# Changes

,  18:47, 18 September 2019
m
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=Tricks=
* {{cmd|writetoregister}} (sometimes needed to avoid macro expansion issues)
* A register per chapter: {{cmd|placeregister}}<tt>[index][criterium=chapter]</tt>
* Place a word in text ''and'' index: <tt>\def\Tindex#1{\index{#1}#1}</tt> -- Please someone enhance this to get space correction, [] sorting etc.!
* Get uppercase-letter heads: {{cmd|setupregisterwritetoregister}}<tt>[index][n=2(sometimes needed to avoid macro expansion issues,command=\Word,style=normal]</tt>'''MkII only''')
== Collapse Page Numbers ==
Often index entries like "mouse 2,3,4,5" aren’t desired, instead ConTeXt should shorten it to "mouse 2–5". This is called collapsing.There are a few two ways to collapse page numbers. The first way is to use the : # {{cmd|setupregister}}[compress=yes ] # Enclose several pages in {{cmd|startregister}} … {{cmd|stopregister}}: <texcode>\startregister[index][Keycode1]{Keyword} % lots of text\stopregister[index][Keycode1]</texcode> The first parameter to the of {{cmd|setupregisterstartregister}} commandis the name of the index – "index" is the default index, but you might use your self defined registers as wellThe second parameter is a keyword to distinguish several overlapping range-entries. It’s also possible to use the sorting parameter:
The second way is to mark several pages for the same entry using {{cmd|startregister}}<tttexcode>[index][mymouse]{mouse}</tt> ... {{cmd|stopregister}}<tt>[index][mymouse]</tt>. This becomes e.g. "mouse 12--16". Note that if you have two or more of these ranges, you need them to have different <tt>[key]</tt> values to stop the system treating them as part of a great big range. So, use {{cmd|startregister}}<tt>[index][mymouse1]{mouse}</tt> ... {{cmd|stopregister}}<tt>[index][mymouse1]</tt> and then {{cmd|\startregister}}<tt>[index][mymouse2]{mouse}</tt> ... {{cmd|stopregister}}<tt>[index][mymouse2]</tt> to get two independent ranges in the list. {{cmd|startregister}} takes four arguments, of which two are mandatory: {{cmd|startregister}}<tt>[NAME_OF_REGISTER]{ENTRY_NAME}</tt>. The other arguments are <tt>[KEY_FOR_RANGE]</tt> and <tt>[KEY_FOR_SORTING]</tt>. To give an example: {{cmd|startregister}}<tt>[index][levi][Levi-Strauss]{Lévi|-|Strauss}</tt>. This will start a range with the key <tt>levi</tt> which will put the entry "Lévi-Strauss" in the register "index" (the "normal" register) and sort it under "Levi-Strauss." To mark the end % lots of the range, you write {{cmd|text\stopregister}}<tt>[index][levi]</tttexcode>.
This will create a range with the key <tt>levi</tt> which will put the entry "Lévi-Strauss" in the register "index" (the "normal" register) and sort it under "Levi-Strauss."
The vertical spaces between the entry groups for subsequent letters is governed by the parameter <tt>before</tt> in the same command (default: <tt>\blank</tt>, change to <tt>before={}</tt> to get no additional space).
=Sorting=
The sorting of the index is influenced by the current [[Language Codes|language]]. You can override that with the {{key|language}} key of {{cmd|setupregister}}.
There are a few additional "languages" for sorting, as defined in {{src|sort-lan.mkiv}}:
* <tt>DIN 5007-1</tt> (German) normal sorting, ß = ss
* <tt>DIN 5007-2</tt> (German) phonebook sorting, ä = ae, ö = oe, ü = ue, ß = ss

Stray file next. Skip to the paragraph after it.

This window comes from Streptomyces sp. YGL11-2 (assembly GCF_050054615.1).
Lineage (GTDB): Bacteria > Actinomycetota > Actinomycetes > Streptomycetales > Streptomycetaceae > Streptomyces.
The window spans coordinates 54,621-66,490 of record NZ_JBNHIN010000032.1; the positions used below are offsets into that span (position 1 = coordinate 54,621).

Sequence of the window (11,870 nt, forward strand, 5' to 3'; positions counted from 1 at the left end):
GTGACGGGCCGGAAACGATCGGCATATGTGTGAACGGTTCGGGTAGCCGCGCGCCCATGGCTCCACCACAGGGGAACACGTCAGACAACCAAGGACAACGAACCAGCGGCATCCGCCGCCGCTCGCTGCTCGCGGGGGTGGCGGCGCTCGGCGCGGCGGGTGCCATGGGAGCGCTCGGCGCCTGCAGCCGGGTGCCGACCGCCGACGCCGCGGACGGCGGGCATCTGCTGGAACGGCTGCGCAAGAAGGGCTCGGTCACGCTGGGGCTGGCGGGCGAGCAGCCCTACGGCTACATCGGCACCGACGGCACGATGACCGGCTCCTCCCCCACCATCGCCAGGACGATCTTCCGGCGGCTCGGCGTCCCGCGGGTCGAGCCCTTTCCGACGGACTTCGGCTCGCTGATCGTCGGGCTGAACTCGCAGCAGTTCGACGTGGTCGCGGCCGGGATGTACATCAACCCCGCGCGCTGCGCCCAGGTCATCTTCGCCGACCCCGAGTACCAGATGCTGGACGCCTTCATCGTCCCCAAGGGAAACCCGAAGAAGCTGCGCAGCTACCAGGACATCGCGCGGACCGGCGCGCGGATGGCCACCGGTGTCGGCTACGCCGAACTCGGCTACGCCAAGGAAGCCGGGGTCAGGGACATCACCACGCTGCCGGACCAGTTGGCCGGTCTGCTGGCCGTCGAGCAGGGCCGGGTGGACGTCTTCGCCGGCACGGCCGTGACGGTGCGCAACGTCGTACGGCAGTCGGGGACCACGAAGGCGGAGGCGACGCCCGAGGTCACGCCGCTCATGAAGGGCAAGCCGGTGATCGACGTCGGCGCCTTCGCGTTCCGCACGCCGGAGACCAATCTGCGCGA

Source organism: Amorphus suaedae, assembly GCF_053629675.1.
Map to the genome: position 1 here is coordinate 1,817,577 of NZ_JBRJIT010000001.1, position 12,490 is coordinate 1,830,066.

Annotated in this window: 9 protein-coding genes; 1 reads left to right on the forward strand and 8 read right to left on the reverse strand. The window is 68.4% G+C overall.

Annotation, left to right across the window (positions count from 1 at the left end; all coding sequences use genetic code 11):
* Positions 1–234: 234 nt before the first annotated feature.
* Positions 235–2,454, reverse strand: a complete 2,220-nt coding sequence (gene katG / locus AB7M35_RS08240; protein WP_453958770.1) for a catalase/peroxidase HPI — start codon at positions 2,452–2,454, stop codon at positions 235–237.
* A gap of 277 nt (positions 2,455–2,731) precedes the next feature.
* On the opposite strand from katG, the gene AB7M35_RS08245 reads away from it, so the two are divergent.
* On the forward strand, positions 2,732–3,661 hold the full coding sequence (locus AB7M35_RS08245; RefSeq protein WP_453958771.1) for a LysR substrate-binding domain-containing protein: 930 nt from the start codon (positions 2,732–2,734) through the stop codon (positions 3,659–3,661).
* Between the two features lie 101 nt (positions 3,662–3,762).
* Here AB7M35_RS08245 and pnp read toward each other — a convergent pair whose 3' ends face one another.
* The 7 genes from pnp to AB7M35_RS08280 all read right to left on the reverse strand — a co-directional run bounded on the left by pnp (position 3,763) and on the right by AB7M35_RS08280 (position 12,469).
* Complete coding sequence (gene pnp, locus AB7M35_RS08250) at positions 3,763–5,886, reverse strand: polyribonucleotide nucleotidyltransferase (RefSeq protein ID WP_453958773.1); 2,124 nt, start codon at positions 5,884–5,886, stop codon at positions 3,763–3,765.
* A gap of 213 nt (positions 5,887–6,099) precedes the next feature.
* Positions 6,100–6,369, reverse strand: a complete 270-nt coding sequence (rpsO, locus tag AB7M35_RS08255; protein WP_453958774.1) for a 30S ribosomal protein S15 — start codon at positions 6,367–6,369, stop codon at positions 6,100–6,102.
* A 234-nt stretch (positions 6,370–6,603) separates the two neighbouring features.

* <tt>Duden</tt> (German) ß = s
* <tt>de-AT</tt> (Austrian German) phonebook sorting; umlauts after base vocal (a, ä, o, ö, u, ü)
* <tt>cu</tt> (Church Slavonic)
* <tt>ocs-scn</tt> (Scientific Old Slavonic transcription)
* <tt>ru-iso9</tt> (Russian transcription)

Additionally, there’s the {{key|method}} key that influences the order of upper-/lowercase and diacritics:

The details lay in a rather obscure set of methods (see {{src|sort-ini.lua|source}}), for which the following presets are defined:

* {{key|default}} = {{key|"zc,pc,zm,pm,uc"}} (uppercase like lowercase, diacritics separate)
* {{key|before}} = {{key|"mm,mc,uc"}} (upper before lower, diacritics ignored)
* {{key|after}} = {{key|"pm,mc,uc}} (lower before upper, diacritics ignored)
* {{key|first}} = {{key|"pc,mm,uc"}} (lower before upper, diacritics separate)
* {{key|last}} = {{key|"mc,mm,uc"}} (upper before lower, diacritics separate)
* If you don’t set the sorting method, the preset "first" ist used (and not "default").
* There’s no preset for the combination "uppercase like lowercase, diacritics ignored", try {{key|"zm,pm,zc,zm,uc"}}.
* The sorting is also influenced by the current language or the language setting in {{cmd|setupregister}}.

e.g.
<texcode>
\setupregister[index][
n=1,
language=Duden,
method={zm,pm,zc,zm,uc},
]
</texcode>
=Coupled Registers=
Note the two possible definitions, and the pitfalls with each one. If you are still having trouble with specific {{cmd|index}} commands, try using the alternative definition. When they are used in the right context, these three possible ways of placing an index term (the plain {{cmd|index}}, or it wrapped in one of the two possible {{cmd|doflushatpar}}s, should solve any problem.

=Impact on hyphenation, and on line breaking as a consequence=

{{cmd|index}} is attached to a word, so it modifies the word boundaries. That influences its hyphenation and likely the paragraph's line breaking. To prevent that, you can write:

<texcode>
This is an indexed term\wordboundary\index{Term}. % instead of simply ... term\index{Term}.
</texcode>

That way, ConTeXt knows that the word "term" is ended by the "m" and not by something attached to it by {{cmd|index}}, and the effect on hyphenation and line breaking is the same as if we wrote:

<texcode>
This is an indexed term.
</texcode>
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